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U.S. Army Corps of Engineers

12/05/2020 | Press release | Distributed by Public on 12/05/2020 08:13

Heartland Corps celebrates ribbon cutting at Gasconade River Office and presents awards

Col. Bill Hannan, commander of the Kansas City District, presided over a ribbon cutting for a new work facility and presented awards at our Gasconade River Office location, near Hermann, Mo. and later presented awards at our Missouri River Area Office in Napoleon, Mo., Dec. 1, 2020.

The permanent building replaces temporary trailer facilities that go back at least 40 years. Vasquez Commercial Contracting, headquartered in Kansas City, Mo., provided both the design and the build for a workplace for six workers with a conference area. Innovations include all LED lighting, ground source heat pump and durable tile flooring designed for heavy use areas with workers in muddy boots - like happens near the river.

'This facility is beautiful, efficient and the district greatly appreciates their excellent work,' said Hannan.

'This is a tremendous upgrade from the previous office and will provide decades of useful service,' said Brian McKown, River and Harbor Construction and Maintenance Supervisor, Missouri River Area Office, who supervises the personnel who work at Gasconade.

This building opening came at a time following three years of high water that challenged construction - the river flooded at least five times during construction, that the staff there and in all of our river offices have been engaged in emergency repairs to river structures. The repaired structures assist in keeping the navigation channel clear of sand and debris for commercial shipping on the Missouri River. Our shipping partners have reported numerous areas of concern where the water did not meet the statutory nine feet deep.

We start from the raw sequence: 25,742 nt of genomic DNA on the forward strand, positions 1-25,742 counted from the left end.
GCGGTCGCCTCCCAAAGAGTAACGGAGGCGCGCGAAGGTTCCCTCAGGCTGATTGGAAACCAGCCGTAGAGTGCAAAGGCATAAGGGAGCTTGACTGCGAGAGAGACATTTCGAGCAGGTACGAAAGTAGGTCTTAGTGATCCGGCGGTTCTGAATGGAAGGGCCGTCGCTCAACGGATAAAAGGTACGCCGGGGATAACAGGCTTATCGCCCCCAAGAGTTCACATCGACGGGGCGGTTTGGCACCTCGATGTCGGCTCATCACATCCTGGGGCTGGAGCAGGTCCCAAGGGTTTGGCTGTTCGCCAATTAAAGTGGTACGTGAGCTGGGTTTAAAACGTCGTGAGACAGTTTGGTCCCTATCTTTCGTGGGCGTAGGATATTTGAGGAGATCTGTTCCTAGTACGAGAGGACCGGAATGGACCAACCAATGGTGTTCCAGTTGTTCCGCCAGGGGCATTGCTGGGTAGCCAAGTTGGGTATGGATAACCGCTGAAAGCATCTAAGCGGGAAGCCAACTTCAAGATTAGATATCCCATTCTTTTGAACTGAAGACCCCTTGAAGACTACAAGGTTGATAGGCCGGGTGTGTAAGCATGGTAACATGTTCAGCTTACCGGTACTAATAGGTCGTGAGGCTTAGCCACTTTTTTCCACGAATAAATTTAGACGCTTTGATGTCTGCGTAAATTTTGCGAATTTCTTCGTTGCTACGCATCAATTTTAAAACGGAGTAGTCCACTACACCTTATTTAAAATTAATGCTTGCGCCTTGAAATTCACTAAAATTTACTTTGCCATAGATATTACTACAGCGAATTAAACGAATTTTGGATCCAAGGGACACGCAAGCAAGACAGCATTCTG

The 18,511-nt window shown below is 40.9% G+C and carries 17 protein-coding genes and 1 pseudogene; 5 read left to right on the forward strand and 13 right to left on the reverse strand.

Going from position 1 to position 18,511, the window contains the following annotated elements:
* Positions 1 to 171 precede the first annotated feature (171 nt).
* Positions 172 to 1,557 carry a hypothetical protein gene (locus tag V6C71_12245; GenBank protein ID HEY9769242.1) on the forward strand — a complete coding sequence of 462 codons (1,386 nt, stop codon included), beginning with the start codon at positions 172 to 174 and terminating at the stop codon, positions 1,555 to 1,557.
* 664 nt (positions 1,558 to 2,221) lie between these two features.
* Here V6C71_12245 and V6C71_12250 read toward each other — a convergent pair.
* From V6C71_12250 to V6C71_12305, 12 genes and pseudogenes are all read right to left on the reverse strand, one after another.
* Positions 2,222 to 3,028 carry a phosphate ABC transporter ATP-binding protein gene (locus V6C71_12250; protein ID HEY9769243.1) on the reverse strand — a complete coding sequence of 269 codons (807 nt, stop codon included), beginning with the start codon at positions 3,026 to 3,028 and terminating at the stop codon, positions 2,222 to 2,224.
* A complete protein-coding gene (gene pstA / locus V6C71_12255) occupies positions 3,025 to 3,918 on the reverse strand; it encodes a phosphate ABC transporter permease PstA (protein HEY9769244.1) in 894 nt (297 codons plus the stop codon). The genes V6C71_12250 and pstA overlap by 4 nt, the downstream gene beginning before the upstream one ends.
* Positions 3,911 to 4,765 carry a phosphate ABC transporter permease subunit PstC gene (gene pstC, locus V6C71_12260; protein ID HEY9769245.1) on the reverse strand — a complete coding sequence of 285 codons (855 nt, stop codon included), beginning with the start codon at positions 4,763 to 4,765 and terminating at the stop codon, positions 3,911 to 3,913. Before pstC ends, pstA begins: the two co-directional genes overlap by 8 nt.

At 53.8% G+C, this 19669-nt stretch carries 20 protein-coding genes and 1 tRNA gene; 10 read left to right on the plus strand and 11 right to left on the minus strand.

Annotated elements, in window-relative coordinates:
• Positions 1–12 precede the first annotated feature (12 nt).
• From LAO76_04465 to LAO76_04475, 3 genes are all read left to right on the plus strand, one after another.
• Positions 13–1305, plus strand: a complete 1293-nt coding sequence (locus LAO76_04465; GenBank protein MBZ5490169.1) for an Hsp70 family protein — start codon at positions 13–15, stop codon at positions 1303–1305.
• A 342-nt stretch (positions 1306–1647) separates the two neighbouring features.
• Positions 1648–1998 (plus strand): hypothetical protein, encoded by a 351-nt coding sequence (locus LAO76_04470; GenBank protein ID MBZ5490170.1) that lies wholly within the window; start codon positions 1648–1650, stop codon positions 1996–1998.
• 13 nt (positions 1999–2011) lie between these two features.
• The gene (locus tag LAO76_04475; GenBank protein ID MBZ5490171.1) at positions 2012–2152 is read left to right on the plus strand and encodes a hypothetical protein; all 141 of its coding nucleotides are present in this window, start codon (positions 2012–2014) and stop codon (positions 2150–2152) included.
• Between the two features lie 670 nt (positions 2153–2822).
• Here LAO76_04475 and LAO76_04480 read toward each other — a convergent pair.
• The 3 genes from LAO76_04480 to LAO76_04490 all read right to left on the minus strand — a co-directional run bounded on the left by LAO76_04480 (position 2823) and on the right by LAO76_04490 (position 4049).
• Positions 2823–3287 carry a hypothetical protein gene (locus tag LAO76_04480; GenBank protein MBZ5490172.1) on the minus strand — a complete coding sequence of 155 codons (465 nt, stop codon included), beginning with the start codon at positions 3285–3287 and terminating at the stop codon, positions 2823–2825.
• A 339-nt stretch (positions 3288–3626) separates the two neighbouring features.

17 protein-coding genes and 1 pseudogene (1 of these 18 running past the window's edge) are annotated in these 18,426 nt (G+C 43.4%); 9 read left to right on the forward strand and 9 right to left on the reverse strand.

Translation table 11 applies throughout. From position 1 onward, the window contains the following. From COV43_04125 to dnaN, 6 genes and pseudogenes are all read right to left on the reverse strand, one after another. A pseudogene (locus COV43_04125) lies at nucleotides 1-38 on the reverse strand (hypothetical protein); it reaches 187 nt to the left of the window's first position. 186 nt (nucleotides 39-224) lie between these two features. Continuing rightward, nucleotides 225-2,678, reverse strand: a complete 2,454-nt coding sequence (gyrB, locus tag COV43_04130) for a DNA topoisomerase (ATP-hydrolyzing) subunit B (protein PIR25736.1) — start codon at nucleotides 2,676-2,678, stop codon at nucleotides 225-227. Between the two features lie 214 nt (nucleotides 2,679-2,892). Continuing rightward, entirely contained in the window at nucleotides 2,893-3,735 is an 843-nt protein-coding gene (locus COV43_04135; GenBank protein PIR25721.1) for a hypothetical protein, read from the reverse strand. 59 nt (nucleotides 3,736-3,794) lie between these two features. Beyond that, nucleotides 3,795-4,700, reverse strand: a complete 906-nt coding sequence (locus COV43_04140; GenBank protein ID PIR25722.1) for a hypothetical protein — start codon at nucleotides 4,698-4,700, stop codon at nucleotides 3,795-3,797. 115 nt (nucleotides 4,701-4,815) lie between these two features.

Col. Hannan and also our Northwestern Division Commander, Brig. Gen. Pete Helmlinger, approved the awards in recognition of outstanding work, dedication to duty and rising above the call of regular duty.

'This team came together and fought hard from July to the end of November to repair as many of the restrictions as we could before the end of flow support season. I want our navigation partners to be assured that Kansas City District will continue to do all we can to support navigation in our area. We understand the economic value that a dependable shipping channel brings to the Heartland,' said Hannan.

Col. Hannan presented three Meritorious Civilian Service Awards signed by Brig. Gen. Helmlinger; he awarded one Civilian Service Commendation Medal and 16 Civilian Service Achievement Medals to personnel who provided exemplary work to this critical effort during response to the emergency conditions of a restricted Missouri River Lower Basin navigation channel in the from July 2019 to December 2020.

Leadership of the district plans to recognize other important contributors to these efforts over time - River Engineering, Contracting and other divisions will have team members recognized.

The Omaha District, Rock Island District and U.S. Army Engineer Research and Development Center provided key resources and personnel during this time. From additional floating plants with crew to the ERDC hydrodynamic dredge put in operation for the first time in an inland waterway, the contributions from our Corps partners added significant leverage to making emergency repairs and clearing critical shipping lanes of sandy material.

Much work remains to be done - plans, designs, and contracting actions will continue through the late fall and winter and when flow support resumes in the spring, the Kansas City District will be ready to work on additional critical repairs as the available funding level allows.

More photos including individual awards at https://www.facebook.com/usace.kcd/posts/5000037033341606

The Kansas City District is a team of dedicated professionals with a strong heritage and proven results who, in collaboration with our partners, proudly serve the Heartland providing leadership, technical excellence, and innovative solutions to the nation's most complex problems.